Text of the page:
By Dan Rubin
I still remember the ovation.
It was August 31, 2003. The Boston Red Sox and New York Yankees were in the rubber game of a three-game series towards the end of the season. The Sox were mathematically still in contention for the AL East crown, but the Yankees were starting to put a little bit of distance between the two squads. However, the teams split two marathon games to open up the season, and the difference in divisional momentum came down to two old workhorses going head-to-head for one last go time on Fenway’s grass.
In the hours leading up to the game, it began dawning on many that this particular game superseded the heated rivalry. Due to the rotation, Roger Clemens would take the hill at Fenway Park for New York, and, with the schedule ahead, it became more and more apparent that this was Clemens’ final start in the stadium he made himself famous.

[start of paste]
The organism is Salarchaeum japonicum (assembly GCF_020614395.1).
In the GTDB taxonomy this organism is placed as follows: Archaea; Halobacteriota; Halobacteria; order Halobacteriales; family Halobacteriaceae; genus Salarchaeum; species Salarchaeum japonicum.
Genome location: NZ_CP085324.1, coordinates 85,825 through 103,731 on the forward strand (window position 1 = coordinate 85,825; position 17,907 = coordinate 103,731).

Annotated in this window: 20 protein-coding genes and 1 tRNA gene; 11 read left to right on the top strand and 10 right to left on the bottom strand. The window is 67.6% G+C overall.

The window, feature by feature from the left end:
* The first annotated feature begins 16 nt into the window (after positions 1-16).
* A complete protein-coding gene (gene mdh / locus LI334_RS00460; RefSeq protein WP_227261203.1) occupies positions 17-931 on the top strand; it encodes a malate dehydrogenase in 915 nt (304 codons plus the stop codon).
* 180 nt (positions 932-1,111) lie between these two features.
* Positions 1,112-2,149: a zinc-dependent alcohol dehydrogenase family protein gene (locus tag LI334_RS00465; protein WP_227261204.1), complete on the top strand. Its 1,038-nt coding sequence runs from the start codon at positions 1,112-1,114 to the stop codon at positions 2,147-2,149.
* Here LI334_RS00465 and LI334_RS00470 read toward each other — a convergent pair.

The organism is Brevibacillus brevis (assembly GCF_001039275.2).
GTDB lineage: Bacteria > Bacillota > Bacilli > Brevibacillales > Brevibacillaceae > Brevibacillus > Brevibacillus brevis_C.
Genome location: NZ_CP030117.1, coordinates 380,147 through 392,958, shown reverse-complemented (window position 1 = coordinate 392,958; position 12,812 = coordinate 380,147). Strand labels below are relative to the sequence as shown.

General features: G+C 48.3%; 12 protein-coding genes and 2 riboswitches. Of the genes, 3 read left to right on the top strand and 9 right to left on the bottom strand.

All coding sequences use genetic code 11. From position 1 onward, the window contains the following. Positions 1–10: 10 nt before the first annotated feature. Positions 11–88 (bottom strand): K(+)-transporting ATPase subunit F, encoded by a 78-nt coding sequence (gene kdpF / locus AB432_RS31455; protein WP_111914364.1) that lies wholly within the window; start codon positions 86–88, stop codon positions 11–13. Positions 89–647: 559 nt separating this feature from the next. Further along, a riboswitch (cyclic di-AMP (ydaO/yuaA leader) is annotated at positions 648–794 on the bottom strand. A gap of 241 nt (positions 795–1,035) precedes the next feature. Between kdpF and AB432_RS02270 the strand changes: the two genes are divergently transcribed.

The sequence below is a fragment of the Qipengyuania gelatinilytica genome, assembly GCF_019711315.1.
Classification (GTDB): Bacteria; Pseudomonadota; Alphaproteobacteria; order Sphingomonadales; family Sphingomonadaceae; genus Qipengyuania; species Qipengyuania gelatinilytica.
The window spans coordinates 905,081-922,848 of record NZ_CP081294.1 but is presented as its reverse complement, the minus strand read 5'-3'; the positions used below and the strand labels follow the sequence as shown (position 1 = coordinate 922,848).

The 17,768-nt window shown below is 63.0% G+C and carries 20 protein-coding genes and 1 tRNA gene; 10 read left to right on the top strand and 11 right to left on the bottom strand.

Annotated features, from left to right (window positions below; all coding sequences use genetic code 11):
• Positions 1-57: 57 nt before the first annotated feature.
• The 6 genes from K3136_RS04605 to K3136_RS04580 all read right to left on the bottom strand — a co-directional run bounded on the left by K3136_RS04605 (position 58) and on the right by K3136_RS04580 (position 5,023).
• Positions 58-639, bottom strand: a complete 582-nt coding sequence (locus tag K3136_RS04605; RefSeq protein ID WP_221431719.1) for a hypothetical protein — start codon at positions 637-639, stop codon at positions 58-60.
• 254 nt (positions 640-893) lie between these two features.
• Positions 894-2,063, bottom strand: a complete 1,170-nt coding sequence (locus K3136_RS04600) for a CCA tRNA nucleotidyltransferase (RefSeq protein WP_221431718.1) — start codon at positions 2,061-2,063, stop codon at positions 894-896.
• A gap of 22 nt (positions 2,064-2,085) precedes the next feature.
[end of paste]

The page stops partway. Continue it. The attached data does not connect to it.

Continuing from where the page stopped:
With one out in the sixth, Clemens walked nemesis Trot Nixon before Dave McCarty lined a single to center. With runners at the corners and the Yankees up six, Clemens struck out Doug Mirabelli, who needed to catch since the Sox were throwing Tim Wakefield that day. But Clemens couldn’t get out of the inning, walking next batter Gabe Kapler before being pulled for Antonio Osuna.
Clemens strode off the mound, and, echoing his famous performance in 1997, as a member of the Toronto Blue Jays, received a standing ovation. The “Fenway Faithful,” sensing the moment, honored the man who made history at the park. He wasn’t always the most likeable guy, but the fans took to his attitude and always respected him. The Rocket created more history in Boston during the ‘80s and ‘90s then they could fully fathom. He was a surefire Hall of Famer, one of the game’s greatest pitchers, and maybe, just maybe, the thawing between Clemens and the Red Sox would come to fruition if he wears a red “B” on his cap in Cooperstown, (Hall of Fame).